KANSAS CITY, Mo — The Jackson County Executive is under the microscope for tax dollars to fight violent crime and drug programs, money an audit by CPA firm BKD discovered was spent elsewhere.
For the first time Friday, Frank White has returned fire, demanding the audit be retracted.
In his latest statement since the audit’s release Wednesday, White said county staff found dozens of errors in the audit.
In January, after a long and expensive legal battle, the Jackson County Legislature moved oversight of COMBAT from County Executive Frank White to Jackson County Prosecutor Jean Peters Baker, who ordered the audit.
As the back and forth continues, the organizations who should have gotten the money want to know why they didn’t.
“I feel like I’m not getting complete answers,” said Presiding Judge of the 16th Circuit Court David Byrn.
The Jackson County Court is a recipient of COMBAT funds. Byrn said he has been asking the Jackson County Administration what’s going on in regard to that money since rumblings of misuse surfaced earlier this year.
“Based on the County’s numbers indicating that from 2013 thru 2018, the court had not received about $1.6 million in that time frame that were coming in,” Byrn said. “That should have been allocated for our own usage.”
Programs like drug court, parent mentoring and programs targeting at risk youth have been slashed due to lack of money.
“The frustration is related to the fact that COMBAT is a very specific tax for a specific purpose, and when those funds come in for that specific purpose, they ought to be allocated for that specific purpose,” Byrn said.
COMBAT Director Vince Ortega called it a scam.
He receives a budget each year from the County Finance Department and allocates it to the 10 organizations that benefit from COMBAT. Finding out the Jackson County Administration was holding back millions of dollars is, at the least, disappointing.
“We didn’t know that the County Auditor was being paid $180,000 out of COMBAT, that had been annually,” Ortega said. “There is a lot of law enforcement that depends on this funding, and realizing now and back then, a lot more money could have been used in the drug enforcement and now the violence component of it.”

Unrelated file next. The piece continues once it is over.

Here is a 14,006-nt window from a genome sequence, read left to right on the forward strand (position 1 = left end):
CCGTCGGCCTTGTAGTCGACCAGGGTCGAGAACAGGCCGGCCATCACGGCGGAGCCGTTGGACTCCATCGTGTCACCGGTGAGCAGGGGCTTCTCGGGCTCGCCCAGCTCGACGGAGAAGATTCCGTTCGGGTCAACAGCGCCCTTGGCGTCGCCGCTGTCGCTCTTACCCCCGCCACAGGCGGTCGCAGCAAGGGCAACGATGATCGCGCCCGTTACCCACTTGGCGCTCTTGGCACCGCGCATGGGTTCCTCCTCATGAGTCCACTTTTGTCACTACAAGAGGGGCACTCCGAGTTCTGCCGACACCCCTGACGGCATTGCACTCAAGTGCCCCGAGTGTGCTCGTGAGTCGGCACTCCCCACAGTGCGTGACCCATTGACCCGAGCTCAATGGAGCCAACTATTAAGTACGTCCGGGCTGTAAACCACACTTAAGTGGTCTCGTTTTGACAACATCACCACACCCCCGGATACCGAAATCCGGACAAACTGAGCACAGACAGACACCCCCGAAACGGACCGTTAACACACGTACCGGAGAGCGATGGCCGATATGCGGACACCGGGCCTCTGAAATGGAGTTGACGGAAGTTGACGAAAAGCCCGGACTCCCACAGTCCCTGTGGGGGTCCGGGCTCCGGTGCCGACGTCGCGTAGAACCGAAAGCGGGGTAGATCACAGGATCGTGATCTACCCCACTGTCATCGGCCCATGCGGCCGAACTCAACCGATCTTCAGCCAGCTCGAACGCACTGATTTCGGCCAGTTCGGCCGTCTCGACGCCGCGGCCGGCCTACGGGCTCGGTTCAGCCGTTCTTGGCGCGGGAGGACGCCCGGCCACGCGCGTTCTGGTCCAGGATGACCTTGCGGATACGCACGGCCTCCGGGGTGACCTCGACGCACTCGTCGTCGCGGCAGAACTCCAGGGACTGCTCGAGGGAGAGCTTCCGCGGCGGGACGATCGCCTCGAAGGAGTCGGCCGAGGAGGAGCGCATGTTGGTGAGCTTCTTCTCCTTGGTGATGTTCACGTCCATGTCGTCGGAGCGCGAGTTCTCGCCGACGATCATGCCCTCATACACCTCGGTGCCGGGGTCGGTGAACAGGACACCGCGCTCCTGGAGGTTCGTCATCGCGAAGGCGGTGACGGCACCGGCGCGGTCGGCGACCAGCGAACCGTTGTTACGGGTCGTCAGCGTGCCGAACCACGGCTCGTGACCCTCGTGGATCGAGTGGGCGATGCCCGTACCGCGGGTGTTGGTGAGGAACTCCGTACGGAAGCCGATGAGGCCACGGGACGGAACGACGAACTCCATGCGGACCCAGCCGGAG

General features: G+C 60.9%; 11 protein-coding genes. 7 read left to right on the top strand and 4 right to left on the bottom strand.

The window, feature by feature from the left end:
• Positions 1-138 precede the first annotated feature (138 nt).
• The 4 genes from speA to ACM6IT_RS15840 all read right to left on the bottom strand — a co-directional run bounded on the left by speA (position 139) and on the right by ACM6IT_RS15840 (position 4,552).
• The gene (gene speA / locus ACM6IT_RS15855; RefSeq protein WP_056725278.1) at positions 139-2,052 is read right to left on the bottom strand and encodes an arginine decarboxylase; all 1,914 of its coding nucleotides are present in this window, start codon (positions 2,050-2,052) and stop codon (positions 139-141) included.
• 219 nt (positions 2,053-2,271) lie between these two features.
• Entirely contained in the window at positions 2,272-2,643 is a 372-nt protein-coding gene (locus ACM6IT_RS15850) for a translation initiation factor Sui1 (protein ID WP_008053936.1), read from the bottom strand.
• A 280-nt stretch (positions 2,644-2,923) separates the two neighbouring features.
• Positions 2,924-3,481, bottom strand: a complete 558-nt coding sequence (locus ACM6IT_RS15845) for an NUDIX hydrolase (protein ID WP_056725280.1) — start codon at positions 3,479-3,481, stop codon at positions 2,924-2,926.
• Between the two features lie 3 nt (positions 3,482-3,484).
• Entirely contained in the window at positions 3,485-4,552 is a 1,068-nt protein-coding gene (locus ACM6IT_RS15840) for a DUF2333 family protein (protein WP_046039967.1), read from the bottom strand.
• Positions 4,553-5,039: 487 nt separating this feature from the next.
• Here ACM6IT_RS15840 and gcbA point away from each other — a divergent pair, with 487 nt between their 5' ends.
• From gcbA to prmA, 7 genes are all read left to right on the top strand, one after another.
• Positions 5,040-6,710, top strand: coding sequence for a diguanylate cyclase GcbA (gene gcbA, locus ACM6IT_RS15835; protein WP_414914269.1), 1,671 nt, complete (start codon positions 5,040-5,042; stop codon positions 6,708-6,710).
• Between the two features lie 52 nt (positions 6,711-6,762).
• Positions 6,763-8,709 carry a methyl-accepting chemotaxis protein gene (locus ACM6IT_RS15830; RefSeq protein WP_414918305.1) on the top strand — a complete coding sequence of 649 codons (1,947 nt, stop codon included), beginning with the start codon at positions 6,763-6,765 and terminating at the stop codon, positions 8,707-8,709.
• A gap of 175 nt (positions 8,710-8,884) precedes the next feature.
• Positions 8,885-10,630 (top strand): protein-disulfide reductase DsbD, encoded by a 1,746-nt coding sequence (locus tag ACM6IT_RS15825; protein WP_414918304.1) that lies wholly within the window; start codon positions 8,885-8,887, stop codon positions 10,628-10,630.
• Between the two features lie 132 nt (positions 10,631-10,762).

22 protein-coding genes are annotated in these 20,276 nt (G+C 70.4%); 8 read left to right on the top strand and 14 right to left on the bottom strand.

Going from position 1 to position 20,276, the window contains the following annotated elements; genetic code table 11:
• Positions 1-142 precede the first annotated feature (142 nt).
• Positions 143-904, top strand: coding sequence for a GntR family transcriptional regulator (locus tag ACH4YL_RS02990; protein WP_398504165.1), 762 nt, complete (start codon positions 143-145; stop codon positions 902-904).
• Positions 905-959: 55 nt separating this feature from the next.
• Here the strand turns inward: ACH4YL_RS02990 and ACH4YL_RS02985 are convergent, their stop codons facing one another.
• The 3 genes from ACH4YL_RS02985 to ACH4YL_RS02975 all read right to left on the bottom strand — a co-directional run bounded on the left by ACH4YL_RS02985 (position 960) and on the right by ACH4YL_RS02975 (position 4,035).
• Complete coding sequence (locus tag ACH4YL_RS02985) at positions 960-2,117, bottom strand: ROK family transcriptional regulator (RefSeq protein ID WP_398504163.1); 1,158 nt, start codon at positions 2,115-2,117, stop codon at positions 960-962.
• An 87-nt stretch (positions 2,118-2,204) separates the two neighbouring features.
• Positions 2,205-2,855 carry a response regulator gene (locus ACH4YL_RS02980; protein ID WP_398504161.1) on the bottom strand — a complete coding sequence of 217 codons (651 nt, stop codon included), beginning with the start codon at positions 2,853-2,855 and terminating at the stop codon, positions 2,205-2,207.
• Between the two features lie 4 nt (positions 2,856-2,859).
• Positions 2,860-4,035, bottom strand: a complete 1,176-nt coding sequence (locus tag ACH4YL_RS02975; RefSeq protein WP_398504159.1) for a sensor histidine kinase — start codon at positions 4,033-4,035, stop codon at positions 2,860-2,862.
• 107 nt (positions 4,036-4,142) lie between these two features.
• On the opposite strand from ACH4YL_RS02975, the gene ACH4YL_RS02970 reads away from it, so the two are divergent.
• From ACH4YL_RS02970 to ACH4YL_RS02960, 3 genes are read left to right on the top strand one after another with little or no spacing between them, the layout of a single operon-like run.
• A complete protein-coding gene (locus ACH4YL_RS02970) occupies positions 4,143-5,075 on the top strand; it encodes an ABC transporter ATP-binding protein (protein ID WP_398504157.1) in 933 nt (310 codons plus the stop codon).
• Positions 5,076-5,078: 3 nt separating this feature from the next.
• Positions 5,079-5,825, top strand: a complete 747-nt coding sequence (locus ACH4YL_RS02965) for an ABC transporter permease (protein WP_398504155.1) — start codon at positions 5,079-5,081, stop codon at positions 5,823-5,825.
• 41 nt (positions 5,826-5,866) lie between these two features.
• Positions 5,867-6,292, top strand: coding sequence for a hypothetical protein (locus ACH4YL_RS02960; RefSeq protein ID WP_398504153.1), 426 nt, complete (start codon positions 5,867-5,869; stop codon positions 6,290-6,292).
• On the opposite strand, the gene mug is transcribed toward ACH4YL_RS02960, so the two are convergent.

FOX4 has been unsuccessful in our attempts to interview White and his Chief Administrative Officer Edwin Stoll. But in a statement released Friday, White claimed there are inaccuracies in the audit.
“BKD said there’s no inaccuracies. The numbers that were there are numbers that were provided to them by the Finance Department, which is under the County Executive,” Ortega said.
In White’s statement, he included a letter written to BKD managing partner Abe Cole. Read the full letter here.
In response, Peters Baker and Ortega issued the following statement:
“In our own meeting this afternoon with BKD, BKD confirmed that the only specific alleged inaccuracy identified by County Executive Frank White’s office was information given to them by the County Executive’s office. So any error would be the County Executive’s error.
“BKD was always aware that the report was being released once it was final because it was a public record regarding public funds. We advised them it would be released within days of it becoming final. And we made clear it would be released without redactions. We also advised them once the report was released.
“It was important to the integrity of this report that other county departments were not given the opportunity to scrub, redact or delay this report, as has been practiced in some county departments.
“You should be reminded that the County Executive’s office heavily redacted a consultant’s report on the poor conditions at the Jackson County Detention Center and sought to seal documents that supported a grand jury’s report on conditions at the jail.
“We will review any other specific allegations of any error with our auditors.”